Greatest Outfield Ever... and The One That Could Have Been

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Greatest Outfield Ever... and The One That Could Have Been

Ed Delahanty, Billy Hamilton, and Sam Thompson. Or to some, “The Greatest Outfield Ever”. They are all Hall of Famers and have a lot in common.

 

Delahanty began his career with the Phillies in 1888. After a rough start, he went to the Players League. He came back to the Phils after the league folded.

 

Hamilton also began his career in 1888, but he began with the Kansas City Cowboys. He received minimum playing time that year but started in his sophomore year. After the Cowboys left the American Association after the 1889 season, Hamilton joined the Phillies in 1890.

 

By the time Thompson joined the Phillies, he had already made a name for himself. He joined the Phils in 1889. He was the oldest of the three.

 

They began playing together in 1891. Hamilton, the catalyst of the group, hit .340 while Thompson, the power hitter, hit .294. Delahanty his worst season that year. He batted .243.

 

The next year they all batted over .300. In 1893, they reached new heights. Hamiltonbatted .380, Thompson batted .370, and Delahanty batted .368.

 

In 1894, the three of them had their best year. They all batted over .400, a feat that hasn’t been done twice. This is the year they are most noted for being the greatest outfield ever.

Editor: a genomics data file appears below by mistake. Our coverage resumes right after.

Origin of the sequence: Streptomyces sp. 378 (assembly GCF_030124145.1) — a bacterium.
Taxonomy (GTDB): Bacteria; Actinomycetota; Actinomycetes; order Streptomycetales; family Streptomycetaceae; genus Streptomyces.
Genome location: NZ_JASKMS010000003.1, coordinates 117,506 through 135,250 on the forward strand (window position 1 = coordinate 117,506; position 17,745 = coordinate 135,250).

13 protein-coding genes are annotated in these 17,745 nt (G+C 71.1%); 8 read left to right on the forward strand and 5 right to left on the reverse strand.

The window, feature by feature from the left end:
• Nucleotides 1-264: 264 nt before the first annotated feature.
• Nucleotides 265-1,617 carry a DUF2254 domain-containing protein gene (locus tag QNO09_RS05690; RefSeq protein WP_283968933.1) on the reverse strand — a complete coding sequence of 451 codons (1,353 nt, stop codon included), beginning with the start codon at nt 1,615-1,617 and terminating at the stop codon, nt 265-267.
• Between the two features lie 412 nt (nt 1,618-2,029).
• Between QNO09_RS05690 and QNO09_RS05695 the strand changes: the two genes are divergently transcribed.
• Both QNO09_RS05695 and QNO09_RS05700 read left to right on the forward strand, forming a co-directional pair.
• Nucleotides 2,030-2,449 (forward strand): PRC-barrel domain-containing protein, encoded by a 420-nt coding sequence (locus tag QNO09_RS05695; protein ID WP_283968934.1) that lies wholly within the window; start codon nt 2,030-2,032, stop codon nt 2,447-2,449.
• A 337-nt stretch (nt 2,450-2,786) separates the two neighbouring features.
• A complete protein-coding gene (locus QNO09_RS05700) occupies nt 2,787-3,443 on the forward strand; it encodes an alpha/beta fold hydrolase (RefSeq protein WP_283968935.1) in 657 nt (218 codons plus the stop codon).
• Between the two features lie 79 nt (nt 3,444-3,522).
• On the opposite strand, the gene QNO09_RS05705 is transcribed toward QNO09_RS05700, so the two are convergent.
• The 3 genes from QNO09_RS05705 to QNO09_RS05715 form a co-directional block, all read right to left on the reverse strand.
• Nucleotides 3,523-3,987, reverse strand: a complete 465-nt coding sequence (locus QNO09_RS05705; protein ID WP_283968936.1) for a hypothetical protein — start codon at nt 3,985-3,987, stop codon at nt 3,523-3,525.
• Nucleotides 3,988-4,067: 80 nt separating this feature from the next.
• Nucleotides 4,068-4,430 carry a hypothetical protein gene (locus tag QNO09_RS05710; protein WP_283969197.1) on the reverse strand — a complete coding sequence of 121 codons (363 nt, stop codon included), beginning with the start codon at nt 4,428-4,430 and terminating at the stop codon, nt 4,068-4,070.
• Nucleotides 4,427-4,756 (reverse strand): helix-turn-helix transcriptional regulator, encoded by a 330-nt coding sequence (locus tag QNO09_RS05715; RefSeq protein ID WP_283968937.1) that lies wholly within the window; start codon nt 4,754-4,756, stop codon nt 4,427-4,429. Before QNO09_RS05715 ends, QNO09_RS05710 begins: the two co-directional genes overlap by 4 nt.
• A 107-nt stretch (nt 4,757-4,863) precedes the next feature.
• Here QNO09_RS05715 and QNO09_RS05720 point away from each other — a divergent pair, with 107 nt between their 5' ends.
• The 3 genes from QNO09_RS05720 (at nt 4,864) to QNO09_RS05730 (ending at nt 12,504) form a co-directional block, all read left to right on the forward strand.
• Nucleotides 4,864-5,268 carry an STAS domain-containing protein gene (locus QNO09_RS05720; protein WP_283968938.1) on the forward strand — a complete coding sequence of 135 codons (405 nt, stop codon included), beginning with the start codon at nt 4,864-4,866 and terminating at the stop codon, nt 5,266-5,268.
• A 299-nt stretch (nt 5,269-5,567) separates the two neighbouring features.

The last year they spent together was 1895. Delahanty again batted over .400 while Hamilton batted .389 and Thompson batted .392. Hamilton was traded after that year for Billy Nash.

 

Thompson spent three more years with the Phillies, but then called it quits.

 

Or did he?

 

In 1906, he played eight games for the Detroit Tigers. Delahanty played six more years for the Phils and then jumped to the American League. In 1903, he died when he fell off of a bridge and into the Niagara River.

 

Did you know that the Phillies had a chance to create an outfield better than the Hamilton-Delahanty-Thompson trio? It’s true. They would have had Richie Ashburn, Hank Aaron, Al Kaline, and Carl Yastrzemski.

 

How?

 

Ashburn was already with the team. Aaron had a tryout and they said, “Don’t call us, we’ll call you.” The Phils never called. Kaline also impressed the Phils at a tryout, but they were interest in a young pitcher named Tom Qualters. The Phils chose Qualter, who never won a game for them. Yaz was offered $90,000 signing bonus after he tried out, but his father asked for an extra $10,000. The Phils denied.

 

What would have been better: Hamilton, Delahanty, and Thompson? Or Ashburn, Kaline, Aaron, and Yastrzemski? We may never know.

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